Your future in the accounting profession
(This is adapted from an address by Penn State Prof. J. Edward Ketz at the university's Masters of Accounting Graduation Ceremony on May 7, 2017.)
As the students know, the motto of my advanced accounting course is that things get worse before they get better. Well, today, things are a lot better. University exams are behind you; graduation is today; your career is ahead of you. …
Today I would like to review what you’re getting yourself into. Remember that quote attributed to [19th century thinker] Elbert Hubbard?
“The typical accountant is a man, past middle age, spare, wrinkled, intelligent, cold, passive, non-committal, with eyes like a cod-fish; polite in contact but at the same time unresponsive, calm and damnably composed as a concrete post or a plaster of Paris cast; a petrification with a heart of feldspar and without charm of the friendly germ, minus bowels, passion or a sense of humor. Happily they never reproduce and all of them finally go to Hell.”
Let’s also remember our discussion about our favorite movie of 2016. That’s right, “The Accountant.” In this movie Ben Affleck stars as Christian Wolff, a math savant and crack marksman and martial arts expert who happens to know how to uncook the books. I love that term; besides, “uncooking the books” certainly helps non-accountants to understand what is meant by “forensic accounting.” But notice that the ghost of Elbert Hubbard reappears as Christian Wolff confesses that he has trouble socializing with people, even though he wants to.
Before we talk about your future, let’s talk about my future — when I was your age. Almost 50 years ago, when 21, I was graduating with my undergraduate degree, but it was in political science, not in accounting. You see, I wanted to be a lawyer. But during my senior year, for a variety of reasons, I changed my mind. Besides, I realized that all lawyer jokes were actually true. I did not know what to do, so I returned home and got a job. I eventually found myself as a clerk in a repair shop, doing job order costing. I found it so easy that it dawned on me I would like to get paid like an accountant. So I returned to school and started working on a master’s degree in accounting. While in school, I became a teaching assistant and discovered that I loved teaching. I then applied to the doctoral program, graduated four years later, and have been a university professor ever since.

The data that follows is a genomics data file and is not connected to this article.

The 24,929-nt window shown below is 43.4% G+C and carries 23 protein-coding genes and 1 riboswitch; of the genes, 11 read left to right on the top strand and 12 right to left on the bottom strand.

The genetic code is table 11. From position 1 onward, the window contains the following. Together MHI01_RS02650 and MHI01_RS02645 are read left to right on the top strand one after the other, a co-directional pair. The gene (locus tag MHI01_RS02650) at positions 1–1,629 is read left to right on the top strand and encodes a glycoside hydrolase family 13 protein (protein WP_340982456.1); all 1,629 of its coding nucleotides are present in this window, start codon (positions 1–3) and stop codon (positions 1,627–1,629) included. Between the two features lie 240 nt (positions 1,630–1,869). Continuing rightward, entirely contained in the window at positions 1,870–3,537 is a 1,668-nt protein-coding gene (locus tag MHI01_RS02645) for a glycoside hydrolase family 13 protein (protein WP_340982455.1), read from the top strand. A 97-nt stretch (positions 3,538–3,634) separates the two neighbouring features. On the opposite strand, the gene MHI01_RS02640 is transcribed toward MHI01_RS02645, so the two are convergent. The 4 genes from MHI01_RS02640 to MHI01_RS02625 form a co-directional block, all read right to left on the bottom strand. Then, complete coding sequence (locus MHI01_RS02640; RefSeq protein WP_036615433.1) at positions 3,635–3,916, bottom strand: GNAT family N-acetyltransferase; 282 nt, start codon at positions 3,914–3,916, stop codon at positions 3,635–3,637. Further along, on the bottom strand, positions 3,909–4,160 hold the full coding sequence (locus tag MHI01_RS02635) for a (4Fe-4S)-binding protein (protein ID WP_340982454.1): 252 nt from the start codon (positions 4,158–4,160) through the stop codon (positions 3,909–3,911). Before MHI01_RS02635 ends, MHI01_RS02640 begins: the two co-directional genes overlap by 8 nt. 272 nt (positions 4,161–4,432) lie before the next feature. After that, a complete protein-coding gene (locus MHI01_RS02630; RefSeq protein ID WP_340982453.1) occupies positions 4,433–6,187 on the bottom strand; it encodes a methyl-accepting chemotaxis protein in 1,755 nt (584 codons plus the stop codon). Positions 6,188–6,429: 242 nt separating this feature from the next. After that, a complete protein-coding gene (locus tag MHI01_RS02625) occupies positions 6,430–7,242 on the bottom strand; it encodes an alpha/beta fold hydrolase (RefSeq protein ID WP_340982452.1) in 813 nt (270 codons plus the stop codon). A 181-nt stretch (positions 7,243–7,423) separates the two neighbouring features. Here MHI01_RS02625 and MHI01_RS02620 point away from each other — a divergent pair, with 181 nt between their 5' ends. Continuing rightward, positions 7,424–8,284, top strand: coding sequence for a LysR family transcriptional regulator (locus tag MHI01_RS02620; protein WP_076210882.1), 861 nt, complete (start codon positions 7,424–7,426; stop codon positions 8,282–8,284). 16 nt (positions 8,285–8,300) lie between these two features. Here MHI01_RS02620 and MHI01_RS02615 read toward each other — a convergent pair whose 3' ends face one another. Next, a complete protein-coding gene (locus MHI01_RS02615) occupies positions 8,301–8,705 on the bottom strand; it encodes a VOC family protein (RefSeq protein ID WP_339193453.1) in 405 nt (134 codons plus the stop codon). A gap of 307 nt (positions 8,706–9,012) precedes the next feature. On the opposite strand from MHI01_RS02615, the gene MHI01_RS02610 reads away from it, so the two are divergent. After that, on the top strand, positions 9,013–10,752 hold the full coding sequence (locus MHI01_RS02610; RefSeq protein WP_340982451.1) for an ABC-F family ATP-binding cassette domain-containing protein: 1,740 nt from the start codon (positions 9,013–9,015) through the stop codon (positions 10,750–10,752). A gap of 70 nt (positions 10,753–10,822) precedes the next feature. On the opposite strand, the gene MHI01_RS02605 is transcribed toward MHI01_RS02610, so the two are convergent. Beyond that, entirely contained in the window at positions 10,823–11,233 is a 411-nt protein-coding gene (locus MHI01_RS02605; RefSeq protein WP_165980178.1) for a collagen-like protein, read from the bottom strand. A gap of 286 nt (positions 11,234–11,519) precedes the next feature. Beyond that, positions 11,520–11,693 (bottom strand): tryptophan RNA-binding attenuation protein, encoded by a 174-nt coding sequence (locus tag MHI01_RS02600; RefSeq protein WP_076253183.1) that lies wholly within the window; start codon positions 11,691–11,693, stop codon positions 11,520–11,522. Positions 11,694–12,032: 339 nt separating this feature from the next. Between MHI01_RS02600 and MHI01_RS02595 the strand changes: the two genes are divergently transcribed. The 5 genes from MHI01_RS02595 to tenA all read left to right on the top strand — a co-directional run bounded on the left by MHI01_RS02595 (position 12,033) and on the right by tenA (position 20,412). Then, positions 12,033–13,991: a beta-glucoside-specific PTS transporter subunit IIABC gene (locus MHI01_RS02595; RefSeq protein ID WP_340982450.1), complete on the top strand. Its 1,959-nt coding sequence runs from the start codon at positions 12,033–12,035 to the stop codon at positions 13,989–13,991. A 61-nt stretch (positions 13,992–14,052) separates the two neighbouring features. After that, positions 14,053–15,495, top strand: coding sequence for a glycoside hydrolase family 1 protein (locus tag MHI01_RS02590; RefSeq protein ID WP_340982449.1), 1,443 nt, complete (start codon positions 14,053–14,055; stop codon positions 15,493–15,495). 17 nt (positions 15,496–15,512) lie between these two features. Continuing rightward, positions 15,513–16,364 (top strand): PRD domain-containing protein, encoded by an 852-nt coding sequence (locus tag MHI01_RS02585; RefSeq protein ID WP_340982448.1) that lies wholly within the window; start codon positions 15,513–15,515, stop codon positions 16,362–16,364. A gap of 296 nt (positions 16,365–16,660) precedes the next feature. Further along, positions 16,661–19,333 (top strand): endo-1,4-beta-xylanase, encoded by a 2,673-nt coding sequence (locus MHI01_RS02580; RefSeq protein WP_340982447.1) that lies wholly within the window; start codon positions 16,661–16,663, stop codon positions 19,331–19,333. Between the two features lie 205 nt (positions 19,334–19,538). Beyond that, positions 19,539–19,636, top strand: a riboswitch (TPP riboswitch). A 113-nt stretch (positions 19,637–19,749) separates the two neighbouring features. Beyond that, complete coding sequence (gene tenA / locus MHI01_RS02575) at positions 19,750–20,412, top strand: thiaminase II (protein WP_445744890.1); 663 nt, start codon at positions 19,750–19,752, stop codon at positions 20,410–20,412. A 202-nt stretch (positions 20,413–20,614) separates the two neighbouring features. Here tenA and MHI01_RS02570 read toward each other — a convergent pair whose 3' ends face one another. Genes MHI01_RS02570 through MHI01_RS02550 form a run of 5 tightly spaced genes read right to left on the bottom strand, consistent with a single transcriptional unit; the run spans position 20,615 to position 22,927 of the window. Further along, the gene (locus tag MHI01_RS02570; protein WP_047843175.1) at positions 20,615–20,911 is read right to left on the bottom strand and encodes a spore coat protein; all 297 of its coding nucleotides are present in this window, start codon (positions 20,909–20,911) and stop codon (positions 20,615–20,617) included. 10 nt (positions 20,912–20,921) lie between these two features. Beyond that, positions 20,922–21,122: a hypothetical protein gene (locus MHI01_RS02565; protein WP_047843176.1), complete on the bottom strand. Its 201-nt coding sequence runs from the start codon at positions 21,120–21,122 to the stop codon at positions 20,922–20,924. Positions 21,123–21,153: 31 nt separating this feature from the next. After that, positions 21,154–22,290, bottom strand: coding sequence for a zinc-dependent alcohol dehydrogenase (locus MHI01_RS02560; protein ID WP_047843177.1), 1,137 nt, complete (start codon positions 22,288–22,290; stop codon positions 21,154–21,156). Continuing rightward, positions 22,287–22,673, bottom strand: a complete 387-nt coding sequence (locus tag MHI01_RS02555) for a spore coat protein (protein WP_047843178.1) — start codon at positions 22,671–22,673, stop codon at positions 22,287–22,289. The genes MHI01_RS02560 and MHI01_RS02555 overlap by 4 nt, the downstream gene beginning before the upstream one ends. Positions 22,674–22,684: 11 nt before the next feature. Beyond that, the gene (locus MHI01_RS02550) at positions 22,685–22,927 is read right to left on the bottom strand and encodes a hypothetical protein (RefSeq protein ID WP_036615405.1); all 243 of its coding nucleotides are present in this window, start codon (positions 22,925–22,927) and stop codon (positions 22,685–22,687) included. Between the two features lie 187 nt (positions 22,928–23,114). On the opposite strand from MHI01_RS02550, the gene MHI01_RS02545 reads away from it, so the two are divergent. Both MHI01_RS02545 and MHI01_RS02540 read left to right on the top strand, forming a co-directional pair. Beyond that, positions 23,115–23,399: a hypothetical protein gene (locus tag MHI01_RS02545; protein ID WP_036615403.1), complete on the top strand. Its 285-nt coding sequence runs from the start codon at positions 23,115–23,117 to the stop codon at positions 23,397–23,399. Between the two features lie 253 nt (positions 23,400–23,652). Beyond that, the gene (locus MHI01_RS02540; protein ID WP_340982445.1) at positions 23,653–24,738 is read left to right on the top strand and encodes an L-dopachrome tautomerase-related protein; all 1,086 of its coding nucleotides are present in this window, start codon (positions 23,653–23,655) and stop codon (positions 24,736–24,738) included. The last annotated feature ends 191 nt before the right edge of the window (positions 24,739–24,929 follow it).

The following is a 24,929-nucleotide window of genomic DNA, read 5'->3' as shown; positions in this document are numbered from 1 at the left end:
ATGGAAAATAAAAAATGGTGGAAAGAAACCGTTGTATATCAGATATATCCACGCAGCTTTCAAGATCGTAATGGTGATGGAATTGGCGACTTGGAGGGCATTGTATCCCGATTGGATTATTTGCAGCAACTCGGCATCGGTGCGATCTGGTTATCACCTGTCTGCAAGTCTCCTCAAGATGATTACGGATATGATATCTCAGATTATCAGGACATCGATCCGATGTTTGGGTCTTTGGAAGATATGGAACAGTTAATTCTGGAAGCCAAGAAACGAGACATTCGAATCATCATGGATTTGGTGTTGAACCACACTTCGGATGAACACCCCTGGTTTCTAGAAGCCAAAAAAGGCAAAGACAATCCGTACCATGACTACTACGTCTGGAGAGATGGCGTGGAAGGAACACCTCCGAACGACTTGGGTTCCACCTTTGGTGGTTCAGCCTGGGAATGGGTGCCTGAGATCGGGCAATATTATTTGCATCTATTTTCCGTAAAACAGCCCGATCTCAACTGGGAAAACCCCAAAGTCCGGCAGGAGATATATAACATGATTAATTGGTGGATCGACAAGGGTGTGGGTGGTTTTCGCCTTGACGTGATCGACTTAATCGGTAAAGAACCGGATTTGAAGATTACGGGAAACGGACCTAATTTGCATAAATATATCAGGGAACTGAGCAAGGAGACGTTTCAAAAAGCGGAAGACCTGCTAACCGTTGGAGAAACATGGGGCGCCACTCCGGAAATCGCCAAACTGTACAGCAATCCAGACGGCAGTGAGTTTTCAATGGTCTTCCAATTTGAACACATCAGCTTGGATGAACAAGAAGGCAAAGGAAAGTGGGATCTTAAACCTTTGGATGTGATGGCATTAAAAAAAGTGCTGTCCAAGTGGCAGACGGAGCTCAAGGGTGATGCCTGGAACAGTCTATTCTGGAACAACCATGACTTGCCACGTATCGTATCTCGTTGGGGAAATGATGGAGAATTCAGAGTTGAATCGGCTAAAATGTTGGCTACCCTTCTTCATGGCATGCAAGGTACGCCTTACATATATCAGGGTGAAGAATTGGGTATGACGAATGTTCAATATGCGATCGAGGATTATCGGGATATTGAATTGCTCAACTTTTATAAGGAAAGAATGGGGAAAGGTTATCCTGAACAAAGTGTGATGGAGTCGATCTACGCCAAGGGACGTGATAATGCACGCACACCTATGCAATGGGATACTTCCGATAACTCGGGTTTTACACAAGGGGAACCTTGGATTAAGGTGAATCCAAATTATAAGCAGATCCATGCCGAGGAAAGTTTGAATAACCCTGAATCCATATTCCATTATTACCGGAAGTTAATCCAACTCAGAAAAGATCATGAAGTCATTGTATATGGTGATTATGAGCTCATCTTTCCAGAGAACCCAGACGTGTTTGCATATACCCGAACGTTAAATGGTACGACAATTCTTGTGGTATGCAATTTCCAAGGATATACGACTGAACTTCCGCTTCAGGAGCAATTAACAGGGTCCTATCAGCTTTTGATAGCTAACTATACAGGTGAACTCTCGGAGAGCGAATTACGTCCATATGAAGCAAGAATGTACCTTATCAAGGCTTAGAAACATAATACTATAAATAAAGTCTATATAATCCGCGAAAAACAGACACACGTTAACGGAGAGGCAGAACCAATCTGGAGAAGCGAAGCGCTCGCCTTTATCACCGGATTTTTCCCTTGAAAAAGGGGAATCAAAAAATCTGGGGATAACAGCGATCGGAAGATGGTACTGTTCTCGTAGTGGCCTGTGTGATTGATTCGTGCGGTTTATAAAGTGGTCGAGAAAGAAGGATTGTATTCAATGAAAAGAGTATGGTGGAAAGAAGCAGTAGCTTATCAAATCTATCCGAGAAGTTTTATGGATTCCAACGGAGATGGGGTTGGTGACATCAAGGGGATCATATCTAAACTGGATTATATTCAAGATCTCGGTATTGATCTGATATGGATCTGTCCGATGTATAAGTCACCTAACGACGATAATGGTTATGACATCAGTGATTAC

What does this mean for you? First, you should be willing to change. Your interests will change and so will the job market. You must be adaptable. A few years from now, you may not be in accounting. For example, I remember a former student who became a CPA and then went to med school. Her dream was to become a hospital administrator.
I also think long-term planning is a bit overrated because planning can only be used for continuities. Planning is useless when discontinuities occur. We just do not see the future clearly enough to discern where we should be moving. But opportunities and serendipities pop up from time to time. Be adventuresome and eat these golden apples when they appear on your kitchen table.
Now, your future
Let’s now address your future and let’s ask, “Where is the profession going?” In particular, I wish to examine three major forces that are going to have a major impact on the accounting profession and on your careers.
The first major force is demographics. Demographic factors are going to work in your favor. Accounting partners and corporate accounting managers (and university professors) are retiring in droves. There are not enough young people to take their spots. There’s a real talent shortage in this country. That means a lot of businesses will desire your talents. You will have opportunities to advance quickly in the profession, perhaps changing firms. Make the most of this opportunity and your career will advance rapidly. …